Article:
The jail cell of the last King of Kandy, condemned by the British. Ceylinco Parking Lot
There’s an ongoing discussion about what future generations will condemn us for, like we condemn the past for slavery, sexism and racism. Kwame Anthony Appiah says they will judge (Americans) for their prison system, industrialized meat, treatment of the elderly and the environment. Ross Douthat (the NYTimes token Republican) calls this provocation and says future generations will judge us for abortion. It’s an interesting question, though these are somewhat Americentric answers. In the Global South people still practice sexism, racism and even slavery. In predicting the future, Will Wilkinson (the Economist) is probably right to say “we will tend to mount our personal hobby-horses and congratulate ourselves for getting on the right side of history before the right side of history was cool”. But, to mount that hobby horse, I have my own opinion as to what history will condemn us for.
Before beginning, Appiah set out a framework for what may look bad in reverse:
First, people have already heard the arguments against the practice. The case against slavery didn’t emerge in a blinding moment of moral clarity, for instance; it had been around for centuries.
Second, defenders of the custom tend not to offer moral counterarguments but instead invoke tradition, human nature or necessity. (As in, “We’ve always had slaves, and how could we grow cotton without them?”)
And third, supporters engage in what one might call strategic ignorance, avoiding truths that might force them to face the evils in which they’re complicit.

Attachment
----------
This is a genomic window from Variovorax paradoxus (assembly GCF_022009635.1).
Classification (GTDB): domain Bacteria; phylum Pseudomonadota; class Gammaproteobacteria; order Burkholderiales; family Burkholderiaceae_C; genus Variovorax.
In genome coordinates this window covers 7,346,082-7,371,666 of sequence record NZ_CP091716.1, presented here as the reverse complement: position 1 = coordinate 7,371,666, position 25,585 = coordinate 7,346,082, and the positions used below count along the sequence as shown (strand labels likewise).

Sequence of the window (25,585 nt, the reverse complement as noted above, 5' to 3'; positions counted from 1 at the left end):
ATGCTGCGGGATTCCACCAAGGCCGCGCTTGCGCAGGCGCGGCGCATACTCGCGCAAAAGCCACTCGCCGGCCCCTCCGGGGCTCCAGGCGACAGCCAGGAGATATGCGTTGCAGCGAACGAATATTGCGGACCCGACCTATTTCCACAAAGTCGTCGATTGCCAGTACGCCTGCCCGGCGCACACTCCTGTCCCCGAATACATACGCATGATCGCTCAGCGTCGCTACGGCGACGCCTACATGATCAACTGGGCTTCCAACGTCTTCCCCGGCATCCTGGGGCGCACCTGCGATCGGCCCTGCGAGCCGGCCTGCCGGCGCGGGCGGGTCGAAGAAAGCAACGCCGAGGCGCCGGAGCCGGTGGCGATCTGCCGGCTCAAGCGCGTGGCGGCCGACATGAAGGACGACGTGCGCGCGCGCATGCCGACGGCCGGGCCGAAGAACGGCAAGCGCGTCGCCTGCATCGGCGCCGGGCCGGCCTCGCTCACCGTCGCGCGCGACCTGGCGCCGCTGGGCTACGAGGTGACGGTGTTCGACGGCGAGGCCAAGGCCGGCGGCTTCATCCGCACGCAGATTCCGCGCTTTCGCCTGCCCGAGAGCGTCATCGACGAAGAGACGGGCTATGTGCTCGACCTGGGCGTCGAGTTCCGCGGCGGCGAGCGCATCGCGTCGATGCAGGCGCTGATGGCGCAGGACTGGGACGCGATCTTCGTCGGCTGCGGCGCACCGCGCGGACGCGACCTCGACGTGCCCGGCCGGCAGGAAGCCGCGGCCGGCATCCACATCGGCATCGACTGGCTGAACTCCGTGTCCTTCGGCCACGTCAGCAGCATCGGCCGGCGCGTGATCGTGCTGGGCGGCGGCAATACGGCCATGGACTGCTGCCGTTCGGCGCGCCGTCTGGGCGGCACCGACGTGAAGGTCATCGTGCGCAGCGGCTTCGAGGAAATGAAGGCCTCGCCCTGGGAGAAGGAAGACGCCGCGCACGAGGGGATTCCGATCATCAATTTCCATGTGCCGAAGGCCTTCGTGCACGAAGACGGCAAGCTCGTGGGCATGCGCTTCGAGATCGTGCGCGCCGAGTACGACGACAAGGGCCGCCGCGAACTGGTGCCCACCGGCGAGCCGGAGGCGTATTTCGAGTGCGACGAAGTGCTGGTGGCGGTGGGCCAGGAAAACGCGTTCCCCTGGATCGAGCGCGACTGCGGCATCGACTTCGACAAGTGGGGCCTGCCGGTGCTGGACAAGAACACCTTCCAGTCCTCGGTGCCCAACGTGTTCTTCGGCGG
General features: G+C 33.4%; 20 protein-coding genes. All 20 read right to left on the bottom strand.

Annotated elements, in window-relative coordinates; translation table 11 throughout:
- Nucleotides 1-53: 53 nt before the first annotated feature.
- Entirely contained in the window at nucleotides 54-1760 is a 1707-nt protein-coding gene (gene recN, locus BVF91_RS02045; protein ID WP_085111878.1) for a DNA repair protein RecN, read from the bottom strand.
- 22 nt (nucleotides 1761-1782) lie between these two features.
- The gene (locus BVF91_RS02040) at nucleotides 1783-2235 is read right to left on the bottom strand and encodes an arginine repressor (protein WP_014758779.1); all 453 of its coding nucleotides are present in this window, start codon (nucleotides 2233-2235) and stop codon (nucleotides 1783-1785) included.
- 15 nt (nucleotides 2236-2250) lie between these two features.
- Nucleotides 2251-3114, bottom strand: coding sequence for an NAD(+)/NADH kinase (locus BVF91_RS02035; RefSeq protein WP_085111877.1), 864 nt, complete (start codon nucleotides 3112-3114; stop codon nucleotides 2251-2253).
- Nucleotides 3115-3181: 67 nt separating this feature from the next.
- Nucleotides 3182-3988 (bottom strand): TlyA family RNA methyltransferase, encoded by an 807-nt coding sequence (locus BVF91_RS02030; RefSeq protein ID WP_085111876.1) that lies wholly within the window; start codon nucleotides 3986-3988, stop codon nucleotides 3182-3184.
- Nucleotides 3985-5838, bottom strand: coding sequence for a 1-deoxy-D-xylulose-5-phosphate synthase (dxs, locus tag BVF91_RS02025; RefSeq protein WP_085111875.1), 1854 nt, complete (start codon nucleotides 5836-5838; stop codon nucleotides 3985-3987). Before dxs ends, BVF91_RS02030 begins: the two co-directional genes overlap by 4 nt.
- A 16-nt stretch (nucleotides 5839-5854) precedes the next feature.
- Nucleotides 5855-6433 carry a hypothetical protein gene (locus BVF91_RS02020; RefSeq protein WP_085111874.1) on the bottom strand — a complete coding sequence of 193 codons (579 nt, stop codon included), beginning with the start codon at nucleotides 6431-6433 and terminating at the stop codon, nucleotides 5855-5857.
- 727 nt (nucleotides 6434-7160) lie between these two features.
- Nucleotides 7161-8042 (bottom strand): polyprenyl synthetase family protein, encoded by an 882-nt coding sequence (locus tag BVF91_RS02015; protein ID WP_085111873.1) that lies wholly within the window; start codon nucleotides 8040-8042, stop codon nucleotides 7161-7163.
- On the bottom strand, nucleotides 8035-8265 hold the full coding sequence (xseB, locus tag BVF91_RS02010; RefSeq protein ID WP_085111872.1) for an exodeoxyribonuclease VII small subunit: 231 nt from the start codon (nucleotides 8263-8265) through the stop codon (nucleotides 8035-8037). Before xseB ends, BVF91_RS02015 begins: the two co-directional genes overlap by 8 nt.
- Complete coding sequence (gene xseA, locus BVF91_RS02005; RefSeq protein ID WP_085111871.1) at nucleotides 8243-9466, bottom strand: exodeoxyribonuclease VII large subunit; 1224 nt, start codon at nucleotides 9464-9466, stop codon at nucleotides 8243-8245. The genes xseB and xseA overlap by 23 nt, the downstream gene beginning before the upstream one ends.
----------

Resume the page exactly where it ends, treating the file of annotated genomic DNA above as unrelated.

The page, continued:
Following that, I think history will condemn us for 1) discrimination against homosexuals and 2) industrialized meat (via Appiah). The first because gay people are obviously people and they deserve to be treated well. The arguments are out there and the arguments against have been like ‘marriage has been between a man and a woman’ or along traditionalist lines. Finally, opponents of gay rights avoid the truth that gays can serve in the US military, that gay marriages don’t destroy straight marriages, that gay people are not pedophiles, etc. The last century has seen a womens rights movement and a civil rights movement but the gay rights movement has only just begun.
The process of farming and killing animals too, I think, will look barbaric in hindsight. We know the arguments for vegetarianism, but most people (self included) say ‘meat tastes good’, hardly a moral argument. We avoid the truth that killing animals is bad (we feel bad doing it ourselves, or seeing animal sacrifice) and avoid the truth that there is an alternative. I don’t think people will turn vegetarian though, I think we’ll just start eating in vitro meat.
Aside from those issues, I think future generations will merely look down on things like our barbaric medical practices (chemotherapy, invasive surgery), crude technology (plugging things into walls?) and household drudgery (no self cleaning houses?). In a more local context, I think future Sri Lankans will condemn the current culture of having servants, of common discrimination against women, and I think we’ll have a child abuse scandal either generally or within the Buddhist clergy. But that’s all I can think of off the top of my head. You?